Copyright Plaintiffs Keep Trying to Topple Empire. Can Proto-Cookie Succeed Where Others Failed?

empire-posterJust in time for the Season 3 premiere, let’s take a look back at Empire’s year in IP litigation.

Like the fictional Lyon family, which is constantly beset by threats from Feds, old criminal connections, and music business competitors, their show Empire finds itself a regular target for infringement claims.  As with any successful show (or family), many people want to claim credit and their own slice of a quite lucrative pie.  The folks behind Empire have successfully fended off a number of claims to date in California, but a recent decision in Michigan broke their winning streak, leaving one copyright claim as unresolved as an end-of-season cliffhanger.  With more cases pending in New York, Pennsylvania and Virginia, we may soon be able to publish a survey of how each circuit handles copyright motions to dismiss, entirely through the lens of Empire cases.

The first season of the show, a hip hop soap opera of very consciously Shakespearean proportions, styles itself as a modern day King Lear mixed with a healthy dose of over-the-top stereotypes. Lucious Lyon, a music mogul with a criminal past (and present!), tries to decide which of his three sons – bipolar businessman Andre, gay R&B singer Jamal, or impetuous young rapper Hakeem – should inherit his Empire (with a capital “E,” since that’s what he named his company).  Unlike Lear’s queen, Lucious’ ex-wife Cookie is still very much alive, and recently released from prison.  The redoubtable Cookie Lyon, whose own drug earnings financed Empire’s founding, is out to reclaim her half the company.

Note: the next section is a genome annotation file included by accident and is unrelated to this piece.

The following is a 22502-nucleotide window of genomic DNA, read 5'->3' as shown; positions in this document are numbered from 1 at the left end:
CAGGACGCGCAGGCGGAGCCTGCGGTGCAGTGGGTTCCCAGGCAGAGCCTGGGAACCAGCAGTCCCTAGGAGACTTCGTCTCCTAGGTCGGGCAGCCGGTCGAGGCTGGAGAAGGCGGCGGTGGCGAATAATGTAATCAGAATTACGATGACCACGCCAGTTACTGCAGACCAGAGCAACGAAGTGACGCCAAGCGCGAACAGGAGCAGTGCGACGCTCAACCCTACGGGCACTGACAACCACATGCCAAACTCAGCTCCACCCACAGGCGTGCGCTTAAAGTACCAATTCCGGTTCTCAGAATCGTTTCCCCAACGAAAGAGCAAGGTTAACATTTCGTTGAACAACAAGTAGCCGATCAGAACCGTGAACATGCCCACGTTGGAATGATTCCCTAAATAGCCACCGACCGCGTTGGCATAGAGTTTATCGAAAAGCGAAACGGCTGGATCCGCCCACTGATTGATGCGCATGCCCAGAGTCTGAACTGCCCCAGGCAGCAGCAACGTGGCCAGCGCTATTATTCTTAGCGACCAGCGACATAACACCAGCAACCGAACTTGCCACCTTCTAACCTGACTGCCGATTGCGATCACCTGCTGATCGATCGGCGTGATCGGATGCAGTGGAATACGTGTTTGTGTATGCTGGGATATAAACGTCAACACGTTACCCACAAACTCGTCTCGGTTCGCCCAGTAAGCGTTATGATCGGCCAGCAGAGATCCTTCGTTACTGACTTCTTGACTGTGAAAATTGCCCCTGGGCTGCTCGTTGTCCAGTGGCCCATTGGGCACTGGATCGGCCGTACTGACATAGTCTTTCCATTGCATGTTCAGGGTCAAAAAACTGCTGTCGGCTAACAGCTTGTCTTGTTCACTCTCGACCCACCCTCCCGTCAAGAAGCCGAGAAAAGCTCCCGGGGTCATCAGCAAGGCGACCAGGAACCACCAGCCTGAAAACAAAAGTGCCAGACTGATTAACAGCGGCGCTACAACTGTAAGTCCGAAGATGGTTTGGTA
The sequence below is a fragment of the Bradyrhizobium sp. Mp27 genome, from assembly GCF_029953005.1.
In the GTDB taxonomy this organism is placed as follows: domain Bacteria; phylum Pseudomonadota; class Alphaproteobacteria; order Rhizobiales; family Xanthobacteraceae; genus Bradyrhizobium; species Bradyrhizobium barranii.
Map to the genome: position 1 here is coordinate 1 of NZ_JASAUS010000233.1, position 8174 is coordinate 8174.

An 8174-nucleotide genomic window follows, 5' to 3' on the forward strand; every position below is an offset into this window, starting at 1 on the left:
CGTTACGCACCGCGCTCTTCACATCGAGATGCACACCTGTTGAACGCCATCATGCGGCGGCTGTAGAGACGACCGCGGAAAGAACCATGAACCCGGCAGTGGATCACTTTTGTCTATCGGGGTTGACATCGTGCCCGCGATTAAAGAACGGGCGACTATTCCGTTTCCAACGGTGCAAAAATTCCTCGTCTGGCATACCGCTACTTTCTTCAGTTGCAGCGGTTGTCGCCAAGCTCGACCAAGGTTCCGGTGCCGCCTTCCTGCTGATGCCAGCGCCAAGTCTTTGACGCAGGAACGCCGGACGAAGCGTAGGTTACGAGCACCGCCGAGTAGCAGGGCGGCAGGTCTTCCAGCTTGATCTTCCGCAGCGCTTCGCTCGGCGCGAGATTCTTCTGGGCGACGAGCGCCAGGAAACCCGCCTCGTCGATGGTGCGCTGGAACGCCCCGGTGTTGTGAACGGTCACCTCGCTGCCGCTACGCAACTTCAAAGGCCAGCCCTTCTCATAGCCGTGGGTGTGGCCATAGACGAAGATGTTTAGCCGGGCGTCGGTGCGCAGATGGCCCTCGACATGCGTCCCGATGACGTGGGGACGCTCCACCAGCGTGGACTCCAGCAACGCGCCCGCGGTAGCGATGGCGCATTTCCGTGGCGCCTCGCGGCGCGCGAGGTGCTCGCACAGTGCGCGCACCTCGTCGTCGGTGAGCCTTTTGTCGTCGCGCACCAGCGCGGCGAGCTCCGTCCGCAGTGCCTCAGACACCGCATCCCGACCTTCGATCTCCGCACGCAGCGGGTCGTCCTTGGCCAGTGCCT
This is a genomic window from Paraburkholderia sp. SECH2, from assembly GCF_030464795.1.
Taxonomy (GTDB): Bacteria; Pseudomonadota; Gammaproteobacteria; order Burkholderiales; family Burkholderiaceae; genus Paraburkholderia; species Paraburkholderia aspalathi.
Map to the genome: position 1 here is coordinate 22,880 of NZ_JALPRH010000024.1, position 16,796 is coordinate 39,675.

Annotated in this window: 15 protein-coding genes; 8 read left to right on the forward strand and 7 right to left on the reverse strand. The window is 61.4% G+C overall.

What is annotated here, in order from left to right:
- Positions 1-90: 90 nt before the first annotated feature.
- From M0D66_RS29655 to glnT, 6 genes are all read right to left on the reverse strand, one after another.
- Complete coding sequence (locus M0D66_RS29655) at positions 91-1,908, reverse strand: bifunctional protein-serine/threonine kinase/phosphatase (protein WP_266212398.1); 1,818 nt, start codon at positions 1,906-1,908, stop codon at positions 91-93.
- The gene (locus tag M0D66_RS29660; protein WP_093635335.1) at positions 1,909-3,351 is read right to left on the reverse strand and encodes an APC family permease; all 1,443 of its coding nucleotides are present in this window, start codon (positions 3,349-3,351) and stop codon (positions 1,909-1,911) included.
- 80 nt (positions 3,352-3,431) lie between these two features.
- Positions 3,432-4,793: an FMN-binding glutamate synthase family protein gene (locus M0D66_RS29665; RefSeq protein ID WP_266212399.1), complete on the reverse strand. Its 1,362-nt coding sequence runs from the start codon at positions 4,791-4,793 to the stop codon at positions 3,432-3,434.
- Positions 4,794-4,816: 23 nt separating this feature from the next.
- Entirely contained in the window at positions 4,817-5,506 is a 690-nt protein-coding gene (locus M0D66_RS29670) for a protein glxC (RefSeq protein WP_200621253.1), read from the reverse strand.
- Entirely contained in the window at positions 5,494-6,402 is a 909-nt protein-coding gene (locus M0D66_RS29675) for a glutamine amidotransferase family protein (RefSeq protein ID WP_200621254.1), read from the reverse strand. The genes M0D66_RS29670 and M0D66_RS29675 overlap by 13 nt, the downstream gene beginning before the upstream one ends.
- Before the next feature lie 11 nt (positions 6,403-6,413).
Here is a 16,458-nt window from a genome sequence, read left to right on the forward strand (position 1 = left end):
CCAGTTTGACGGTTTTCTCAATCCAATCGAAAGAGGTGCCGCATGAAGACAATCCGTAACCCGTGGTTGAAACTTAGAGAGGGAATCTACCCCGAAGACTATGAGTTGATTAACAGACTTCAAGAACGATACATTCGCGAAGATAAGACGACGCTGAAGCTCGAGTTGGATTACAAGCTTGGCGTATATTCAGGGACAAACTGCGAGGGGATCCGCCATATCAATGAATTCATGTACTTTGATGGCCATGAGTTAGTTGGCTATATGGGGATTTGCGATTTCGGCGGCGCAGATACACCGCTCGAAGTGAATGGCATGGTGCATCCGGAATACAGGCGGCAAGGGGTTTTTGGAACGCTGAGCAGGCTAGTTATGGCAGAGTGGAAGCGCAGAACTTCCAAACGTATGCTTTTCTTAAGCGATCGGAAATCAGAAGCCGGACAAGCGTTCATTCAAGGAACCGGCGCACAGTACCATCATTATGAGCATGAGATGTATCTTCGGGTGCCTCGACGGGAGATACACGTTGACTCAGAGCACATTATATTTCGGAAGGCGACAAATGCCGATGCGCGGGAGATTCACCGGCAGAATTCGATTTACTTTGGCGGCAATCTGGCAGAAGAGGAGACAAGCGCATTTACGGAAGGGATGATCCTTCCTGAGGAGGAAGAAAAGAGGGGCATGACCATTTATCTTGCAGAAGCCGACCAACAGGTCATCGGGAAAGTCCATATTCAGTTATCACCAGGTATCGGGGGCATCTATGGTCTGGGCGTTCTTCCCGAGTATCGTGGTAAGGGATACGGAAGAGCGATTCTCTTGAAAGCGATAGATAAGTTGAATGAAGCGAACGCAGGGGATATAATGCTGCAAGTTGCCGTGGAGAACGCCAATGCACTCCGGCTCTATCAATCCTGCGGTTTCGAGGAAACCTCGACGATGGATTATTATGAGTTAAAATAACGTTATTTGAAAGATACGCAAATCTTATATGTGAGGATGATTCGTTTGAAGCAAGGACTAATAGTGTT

The dazzling drama has hooked viewers.  But some thought they recognized source material from someone besides the Bard – namely, themselves.

A California Winning Streak